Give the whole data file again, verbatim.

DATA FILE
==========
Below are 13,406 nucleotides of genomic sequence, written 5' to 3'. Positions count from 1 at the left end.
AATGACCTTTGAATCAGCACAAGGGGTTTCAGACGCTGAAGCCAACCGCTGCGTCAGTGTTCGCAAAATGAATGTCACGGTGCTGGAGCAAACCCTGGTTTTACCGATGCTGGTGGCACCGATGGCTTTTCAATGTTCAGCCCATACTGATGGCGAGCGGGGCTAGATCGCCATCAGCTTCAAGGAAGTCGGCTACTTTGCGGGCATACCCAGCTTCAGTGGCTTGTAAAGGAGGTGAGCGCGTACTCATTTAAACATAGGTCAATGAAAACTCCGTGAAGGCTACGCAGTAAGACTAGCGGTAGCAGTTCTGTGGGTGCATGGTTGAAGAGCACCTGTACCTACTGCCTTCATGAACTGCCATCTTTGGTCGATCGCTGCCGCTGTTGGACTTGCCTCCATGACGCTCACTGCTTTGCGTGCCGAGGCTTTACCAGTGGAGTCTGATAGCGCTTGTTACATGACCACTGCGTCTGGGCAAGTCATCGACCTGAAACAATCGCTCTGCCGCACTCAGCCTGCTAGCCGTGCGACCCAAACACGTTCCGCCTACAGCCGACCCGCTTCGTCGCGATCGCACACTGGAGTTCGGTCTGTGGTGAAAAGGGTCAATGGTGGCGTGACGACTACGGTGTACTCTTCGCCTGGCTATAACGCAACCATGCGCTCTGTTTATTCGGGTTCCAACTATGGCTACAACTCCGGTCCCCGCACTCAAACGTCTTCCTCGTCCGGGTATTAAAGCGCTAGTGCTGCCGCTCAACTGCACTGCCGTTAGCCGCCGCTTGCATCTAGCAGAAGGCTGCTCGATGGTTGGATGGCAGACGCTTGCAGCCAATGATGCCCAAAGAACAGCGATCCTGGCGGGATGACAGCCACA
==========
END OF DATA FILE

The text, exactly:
Below are 13,406 nucleotides of genomic sequence, written 5' to 3'. Positions count from 1 at the left end.
AATGACCTTTGAATCAGCACAAGGGGTTTCAGACGCTGAAGCCAACCGCTGCGTCAGTGTTCGCAAAATGAATGTCACGGTGCTGGAGCAAACCCTGGTTTTACCGATGCTGGTGGCACCGATGGCTTTTCAATGTTCAGCCCATACTGATGGCGAGCGGGGCTAGATCGCCATCAGCTTCAAGGAAGTCGGCTACTTTGCGGGCATACCCAGCTTCAGTGGCTTGTAAAGGAGGTGAGCGCGTACTCATTTAAACATAGGTCAATGAAAACTCCGTGAAGGCTACGCAGTAAGACTAGCGGTAGCAGTTCTGTGGGTGCATGGTTGAAGAGCACCTGTACCTACTGCCTTCATGAACTGCCATCTTTGGTCGATCGCTGCCGCTGTTGGACTTGCCTCCATGACGCTCACTGCTTTGCGTGCCGAGGCTTTACCAGTGGAGTCTGATAGCGCTTGTTACATGACCACTGCGTCTGGGCAAGTCATCGACCTGAAACAATCGCTCTGCCGCACTCAGCCTGCTAGCCGTGCGACCCAAACACGTTCCGCCTACAGCCGACCCGCTTCGTCGCGATCGCACACTGGAGTTCGGTCTGTGGTGAAAAGGGTCAATGGTGGCGTGACGACTACGGTGTACTCTTCGCCTGGCTATAACGCAACCATGCGCTCTGTTTATTCGGGTTCCAACTATGGCTACAACTCCGGTCCCCGCACTCAAACGTCTTCCTCGTCCGGGTATTAAAGCGCTAGTGCTGCCGCTCAACTGCACTGCCGTTAGCCGCCGCTTGCATCTAGCAGAAGGCTGCTCGATGGTTGGATGGCAGACGCTTGCAGCCAATGATGCCCAAAGAACAGCGATCCTGGCGGGATGACAGCCACA